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This year hasn’t been the kindest to Japanese automakers Honda and Toyota. The devastation wrought by March’s earthquake and Tsunami in Japan, resulted in severe disruptions to their supply chains, causing dealer inventories to run low and other automakers to gain ground in sales.
However, after a dismal July, there are signs that both Honda and Toyota are gaining momentum; supply from Japan has improved, while factories in North America are running in overdrive in an effort to boost vehicle inventory to more ‘normal’ levels.
Even though rivals, including Detroit’s big three, have gained ground this year as a result of problems facing the Japanese duo, most seem to view Honda and Toyota’s improving fortunes quite favorably.
Don Johnson, General Motors’ US sales head, believes that more Hondas and Toyotas on dealer lots will help stimulate overall growth in new car sales, bringing back buyers who’ve been sitting on the fence. ”A lot of brand-loyal customers have chosen to sit on the sidelines until selection and price improve,” he says. “They will be coming back into the market.”
That said, it is likely to be some time before inventory levels reach pre-March totals. Randy Pflughaupt, group vice president of sales administration for Toyota, believes it will be 2012 before the automaker achieves year-over-year sales increases; Honda meanwhile, is currently running at around 95 percent of normal production in Japan, with full inventory achieved on all US product lines bar the Civic which traditionally is one of it’s most popular models.
According to a number industry analysts, it’s inventory that defines the ‘winners’ and ‘losers’ in the marketplace and right now, as it stands, Domestic brands are leading the way, Chrysler boasting a 72 day supply on its vehicles, allowing it to post a 20 percent gain in sales during July, as Honda and Toyota combined, slipped 6.9 percent. Ford, with a 54 day supply has seen sales jump by 13 percent for the bread and butter brand and 40 percent for Lincoln in the same period. GM, with a 73 day supply has reported gains of some 8 percent.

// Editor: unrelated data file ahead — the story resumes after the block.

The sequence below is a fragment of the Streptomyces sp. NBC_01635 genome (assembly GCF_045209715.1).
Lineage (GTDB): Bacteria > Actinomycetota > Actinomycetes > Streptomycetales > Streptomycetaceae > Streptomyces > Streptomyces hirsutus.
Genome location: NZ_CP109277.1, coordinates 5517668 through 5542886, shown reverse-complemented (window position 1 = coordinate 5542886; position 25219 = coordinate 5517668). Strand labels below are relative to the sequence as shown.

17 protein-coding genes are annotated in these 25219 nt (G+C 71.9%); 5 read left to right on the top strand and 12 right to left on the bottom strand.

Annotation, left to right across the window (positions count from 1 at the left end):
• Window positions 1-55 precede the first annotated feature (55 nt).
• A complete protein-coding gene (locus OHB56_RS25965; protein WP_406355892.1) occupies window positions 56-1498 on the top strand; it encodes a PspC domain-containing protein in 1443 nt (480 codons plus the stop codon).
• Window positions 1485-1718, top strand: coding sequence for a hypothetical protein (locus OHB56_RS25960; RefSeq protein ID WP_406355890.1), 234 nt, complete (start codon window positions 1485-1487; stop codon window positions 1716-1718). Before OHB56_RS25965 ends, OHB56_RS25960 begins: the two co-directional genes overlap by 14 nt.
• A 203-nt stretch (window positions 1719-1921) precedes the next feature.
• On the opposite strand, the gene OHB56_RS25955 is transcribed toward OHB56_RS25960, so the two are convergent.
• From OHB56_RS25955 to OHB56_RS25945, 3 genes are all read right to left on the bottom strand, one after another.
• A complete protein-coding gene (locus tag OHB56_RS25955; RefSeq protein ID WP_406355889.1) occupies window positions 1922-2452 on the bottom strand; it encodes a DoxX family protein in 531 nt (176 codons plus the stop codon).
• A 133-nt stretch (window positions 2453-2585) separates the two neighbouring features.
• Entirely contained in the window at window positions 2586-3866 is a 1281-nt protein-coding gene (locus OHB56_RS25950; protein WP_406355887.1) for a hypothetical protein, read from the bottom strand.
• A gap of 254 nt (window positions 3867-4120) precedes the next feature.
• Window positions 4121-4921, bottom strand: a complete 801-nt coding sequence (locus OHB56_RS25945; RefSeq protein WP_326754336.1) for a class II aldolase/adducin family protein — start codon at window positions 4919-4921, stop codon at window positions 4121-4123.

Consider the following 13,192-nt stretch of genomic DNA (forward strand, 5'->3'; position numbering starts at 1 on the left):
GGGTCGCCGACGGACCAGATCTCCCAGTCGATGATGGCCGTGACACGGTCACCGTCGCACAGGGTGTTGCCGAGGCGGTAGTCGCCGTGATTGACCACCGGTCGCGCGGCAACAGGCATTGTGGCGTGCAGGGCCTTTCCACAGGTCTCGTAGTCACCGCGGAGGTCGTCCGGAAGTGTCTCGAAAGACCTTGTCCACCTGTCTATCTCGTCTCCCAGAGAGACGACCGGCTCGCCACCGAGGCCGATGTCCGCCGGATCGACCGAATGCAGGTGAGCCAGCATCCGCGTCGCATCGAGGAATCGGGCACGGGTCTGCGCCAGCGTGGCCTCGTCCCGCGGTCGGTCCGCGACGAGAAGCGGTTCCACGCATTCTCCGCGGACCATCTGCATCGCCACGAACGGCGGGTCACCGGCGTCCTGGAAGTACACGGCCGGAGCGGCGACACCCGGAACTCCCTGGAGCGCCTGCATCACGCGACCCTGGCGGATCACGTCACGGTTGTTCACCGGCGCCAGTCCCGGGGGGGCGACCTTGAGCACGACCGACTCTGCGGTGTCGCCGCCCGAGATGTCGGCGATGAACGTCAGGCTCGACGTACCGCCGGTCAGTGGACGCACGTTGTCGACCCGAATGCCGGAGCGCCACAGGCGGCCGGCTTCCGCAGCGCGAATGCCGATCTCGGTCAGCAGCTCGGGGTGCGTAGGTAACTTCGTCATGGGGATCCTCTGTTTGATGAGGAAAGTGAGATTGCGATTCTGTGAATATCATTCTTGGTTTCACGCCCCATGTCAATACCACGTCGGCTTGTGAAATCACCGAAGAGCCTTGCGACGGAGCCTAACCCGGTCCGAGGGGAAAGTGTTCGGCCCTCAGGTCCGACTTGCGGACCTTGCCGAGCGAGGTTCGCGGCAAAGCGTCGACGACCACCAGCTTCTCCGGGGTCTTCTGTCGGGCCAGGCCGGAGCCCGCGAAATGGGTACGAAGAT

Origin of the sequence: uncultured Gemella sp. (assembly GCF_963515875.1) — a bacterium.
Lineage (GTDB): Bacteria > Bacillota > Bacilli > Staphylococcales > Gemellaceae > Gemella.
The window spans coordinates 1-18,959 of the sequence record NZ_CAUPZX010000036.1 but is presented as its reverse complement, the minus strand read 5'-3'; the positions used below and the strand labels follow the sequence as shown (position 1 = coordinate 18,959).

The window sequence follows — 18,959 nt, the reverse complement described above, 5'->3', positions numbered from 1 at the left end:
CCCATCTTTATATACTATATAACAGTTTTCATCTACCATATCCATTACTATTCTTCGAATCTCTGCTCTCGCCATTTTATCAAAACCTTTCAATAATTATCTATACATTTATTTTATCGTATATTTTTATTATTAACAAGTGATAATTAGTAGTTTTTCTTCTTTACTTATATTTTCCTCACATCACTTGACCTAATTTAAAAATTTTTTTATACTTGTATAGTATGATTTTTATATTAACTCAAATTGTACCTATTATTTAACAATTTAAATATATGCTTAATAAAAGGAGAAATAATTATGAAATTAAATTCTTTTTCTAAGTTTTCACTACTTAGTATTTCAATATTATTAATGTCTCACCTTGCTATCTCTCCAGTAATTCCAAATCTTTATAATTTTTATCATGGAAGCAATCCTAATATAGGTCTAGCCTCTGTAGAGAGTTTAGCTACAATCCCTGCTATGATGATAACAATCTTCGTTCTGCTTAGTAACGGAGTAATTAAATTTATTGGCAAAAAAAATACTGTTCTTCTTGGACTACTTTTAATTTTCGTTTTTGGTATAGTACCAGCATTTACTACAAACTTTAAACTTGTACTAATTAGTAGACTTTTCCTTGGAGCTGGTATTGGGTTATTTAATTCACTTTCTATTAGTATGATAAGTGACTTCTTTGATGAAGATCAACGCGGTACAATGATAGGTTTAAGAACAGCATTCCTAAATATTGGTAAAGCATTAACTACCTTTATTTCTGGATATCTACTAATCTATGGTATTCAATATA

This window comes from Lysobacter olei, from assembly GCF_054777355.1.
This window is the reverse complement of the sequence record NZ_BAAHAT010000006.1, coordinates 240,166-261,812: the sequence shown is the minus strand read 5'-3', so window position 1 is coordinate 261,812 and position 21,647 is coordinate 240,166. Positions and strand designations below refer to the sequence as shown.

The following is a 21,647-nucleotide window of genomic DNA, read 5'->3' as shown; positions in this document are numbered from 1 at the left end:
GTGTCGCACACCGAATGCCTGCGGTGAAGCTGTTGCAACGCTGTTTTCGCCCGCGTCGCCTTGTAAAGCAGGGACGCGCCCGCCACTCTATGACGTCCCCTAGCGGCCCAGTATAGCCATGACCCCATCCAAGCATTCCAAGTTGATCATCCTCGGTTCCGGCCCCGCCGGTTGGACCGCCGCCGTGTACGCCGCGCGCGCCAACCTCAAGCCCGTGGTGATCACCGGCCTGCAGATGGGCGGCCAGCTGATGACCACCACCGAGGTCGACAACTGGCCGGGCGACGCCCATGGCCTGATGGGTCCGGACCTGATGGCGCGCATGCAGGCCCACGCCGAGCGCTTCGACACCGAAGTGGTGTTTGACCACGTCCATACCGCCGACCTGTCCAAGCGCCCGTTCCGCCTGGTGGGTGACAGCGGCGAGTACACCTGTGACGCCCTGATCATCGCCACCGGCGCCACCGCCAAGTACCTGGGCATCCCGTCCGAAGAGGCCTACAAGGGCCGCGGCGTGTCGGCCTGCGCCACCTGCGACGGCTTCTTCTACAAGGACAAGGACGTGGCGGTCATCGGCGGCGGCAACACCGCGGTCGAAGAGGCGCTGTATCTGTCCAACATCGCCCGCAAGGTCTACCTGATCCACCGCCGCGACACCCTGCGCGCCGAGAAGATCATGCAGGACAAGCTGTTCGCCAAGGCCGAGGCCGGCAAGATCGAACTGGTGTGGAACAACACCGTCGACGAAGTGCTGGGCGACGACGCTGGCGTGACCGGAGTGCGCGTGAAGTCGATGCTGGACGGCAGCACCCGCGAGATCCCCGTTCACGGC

“Whoever has the cars, outsells everybody,” declared Ralph Martinez, a Chrysler dealer principal from Wilsonville, Oregon. “People are out there buying,” he said, but “they’re going to places that have a good selection.”
[Source: Automotive News]
General Motors has halted production at their Tonawanda, New York engine plant, due to a parts shortage that has affected another factory in Louisiana.
The New York plant builds engines for the Chevrolet Colorado and GMC Canyon, which are assembled at the Shreveport, Louisiana plant. While GM has acknowledged that the closure is due to an issue with Japanese parts, GM hasn’t specified what components are affected.
Of the 623 workers at the plant, 59 have been laid off due to the shortage. Some have suspected that GM is diverting the components to more profitable vehicles, as it fears an extreme disruption to its supply chain. GM plants in Spain and Germany have also been closed due to the shortage.
[Source: USA Today]